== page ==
The Old Fourth Ward became part of Ward 2 when four new wards were established in Annapolis in 1951. The marker notes that “Although the political entity ended, the cohesion of the neighborhood did not.”

Banneker-Douglass Museum

84 Franklin St., Annapolis

Banneker-Douglass Museum is the State of Maryland’s official museum of African American heritage. It serves to “document, to interpret, and to promote African American history and culture…in order to improve the understanding and appreciation of America’s rich cultural diversity for all.”

The museum opened in 1984 and is housed in the former Mt. Moriah A.M.E. church, built in 1875. Mt. Moriah was home to the first institution created by “free persons of color,” dating back to the 1790s. 

The Banneker-Douglass Museum closed at the start of the pandemic, but you can browse its online collections at bannekerdouglass.pastperfectonline.com.

Walking Tour of Eastport

Stroll through Eastport, just across the drawbridge from Annapolis, to learn about the historically African American neighborhood that was home to watermen, seafood processors, and boatbuilders. Along the tour, which was created by the African American Voices, Memories and Places: A Four Rivers Heritage Trail, you can learn about the history of Davis’ Pub, the Peerless Rens social club, McNasby’s Seafood and Oyster Company, and the Seafarers Yacht Club, which is housed in the former elementary school for African American children before segregation.

Breonna Taylor Mural

Breonna Taylor mural in Chambers Park in Annapolis

Chambers Park, Annapolis

Annapolis’s newest memorial is dedicated to Breonna Taylor, the 26-year-old EMT fatally shot in her apartment last spring in Louisville, K.Y. The 7,000-square-foot mural was a collective project by the Annapolis nonprofit Future History Now, the Banneker-Douglass Museum and the Maryland Commission on African American History. Volunteers spent several days painting the mural in Chambers Park in early July.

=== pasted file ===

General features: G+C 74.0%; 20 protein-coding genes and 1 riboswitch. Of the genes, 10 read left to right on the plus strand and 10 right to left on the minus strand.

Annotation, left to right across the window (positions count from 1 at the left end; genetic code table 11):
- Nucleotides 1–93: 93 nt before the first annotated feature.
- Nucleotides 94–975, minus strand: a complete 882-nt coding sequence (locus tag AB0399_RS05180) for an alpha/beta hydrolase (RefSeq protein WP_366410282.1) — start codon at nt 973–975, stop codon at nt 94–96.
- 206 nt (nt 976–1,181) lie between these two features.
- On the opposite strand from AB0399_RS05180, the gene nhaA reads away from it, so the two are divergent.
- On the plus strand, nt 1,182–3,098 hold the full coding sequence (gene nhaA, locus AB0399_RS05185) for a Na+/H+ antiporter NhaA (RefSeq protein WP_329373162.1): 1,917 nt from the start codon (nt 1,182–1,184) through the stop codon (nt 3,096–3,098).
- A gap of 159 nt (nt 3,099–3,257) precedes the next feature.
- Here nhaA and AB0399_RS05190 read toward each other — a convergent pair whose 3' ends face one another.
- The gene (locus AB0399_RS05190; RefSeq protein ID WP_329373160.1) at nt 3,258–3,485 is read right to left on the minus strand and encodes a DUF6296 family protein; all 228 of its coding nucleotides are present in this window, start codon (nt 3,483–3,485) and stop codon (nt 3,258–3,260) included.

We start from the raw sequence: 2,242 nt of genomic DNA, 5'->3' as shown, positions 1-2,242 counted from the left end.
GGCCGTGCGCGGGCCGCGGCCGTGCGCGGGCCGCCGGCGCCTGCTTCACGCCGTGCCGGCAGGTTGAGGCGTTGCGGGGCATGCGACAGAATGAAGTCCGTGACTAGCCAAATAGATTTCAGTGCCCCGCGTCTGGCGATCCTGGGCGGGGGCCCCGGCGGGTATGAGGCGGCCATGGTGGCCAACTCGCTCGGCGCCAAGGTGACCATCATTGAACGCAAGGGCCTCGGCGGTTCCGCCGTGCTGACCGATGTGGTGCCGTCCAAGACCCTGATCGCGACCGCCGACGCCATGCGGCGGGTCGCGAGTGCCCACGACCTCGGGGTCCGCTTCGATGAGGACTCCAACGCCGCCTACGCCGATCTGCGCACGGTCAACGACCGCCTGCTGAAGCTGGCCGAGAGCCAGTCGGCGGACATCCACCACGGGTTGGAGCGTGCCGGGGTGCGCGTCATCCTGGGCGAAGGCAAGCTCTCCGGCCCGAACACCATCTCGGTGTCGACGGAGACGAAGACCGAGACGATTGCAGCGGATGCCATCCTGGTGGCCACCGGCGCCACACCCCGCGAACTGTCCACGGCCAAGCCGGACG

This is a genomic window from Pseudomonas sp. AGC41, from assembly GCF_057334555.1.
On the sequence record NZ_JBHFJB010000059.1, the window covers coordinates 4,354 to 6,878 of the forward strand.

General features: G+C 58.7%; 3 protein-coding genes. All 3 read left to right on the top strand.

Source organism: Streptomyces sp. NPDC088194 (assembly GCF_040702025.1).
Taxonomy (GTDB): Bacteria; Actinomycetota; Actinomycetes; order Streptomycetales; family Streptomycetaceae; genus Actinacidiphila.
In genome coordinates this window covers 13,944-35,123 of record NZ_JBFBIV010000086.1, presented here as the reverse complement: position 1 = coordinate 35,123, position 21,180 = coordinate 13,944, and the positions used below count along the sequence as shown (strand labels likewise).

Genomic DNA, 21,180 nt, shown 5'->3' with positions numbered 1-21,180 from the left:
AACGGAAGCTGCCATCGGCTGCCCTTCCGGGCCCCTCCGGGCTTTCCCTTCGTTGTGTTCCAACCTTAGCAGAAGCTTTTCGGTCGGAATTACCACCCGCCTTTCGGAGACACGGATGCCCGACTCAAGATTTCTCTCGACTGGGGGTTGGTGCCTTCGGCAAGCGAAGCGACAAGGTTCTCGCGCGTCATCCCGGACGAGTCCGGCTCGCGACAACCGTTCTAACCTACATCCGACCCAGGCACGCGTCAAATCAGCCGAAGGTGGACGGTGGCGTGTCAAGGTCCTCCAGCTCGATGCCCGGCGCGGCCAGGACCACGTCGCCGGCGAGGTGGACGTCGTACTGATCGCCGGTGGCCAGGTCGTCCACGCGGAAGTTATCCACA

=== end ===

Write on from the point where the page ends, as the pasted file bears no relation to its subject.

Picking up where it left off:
African American Voices, Memories and Places: A Four Rivers Heritage Trail

The Four Rivers Heritage Area is a local nonprofit organization that highlights Anne Arundel County historical sites. The organization promotes learning through local lectures, events and activities. The African American Heritage Trail is broken into six peninsulas in Anne Arundel County: St. Margarets, Annapolis, Mayo, the Rhode and West River region, Lothian/Shady Side, and Deale/Friendship area. The virtual trail highlights historic sites, both surviving and not, as well as other points of interest to African American history in Anne Arundel County.

Wiley H. Bates Legacy Center 

Earning its place in history as the first secondary school in the county for African American students, from 1933 until desegregation, the Wiley H. Bates High School is now the Wiley H. Bates Legacy Center which preserves not only the history of the philanthropist whose name is on the building, but showcases the lives of more ordinary folks. Mr. Bates was elected to the City Council in 1897. In this role he successfully presented a petition from the African American community that the City provide a school for their children.

—Ann Levelle

Find more ways to celebrate Black History all year long.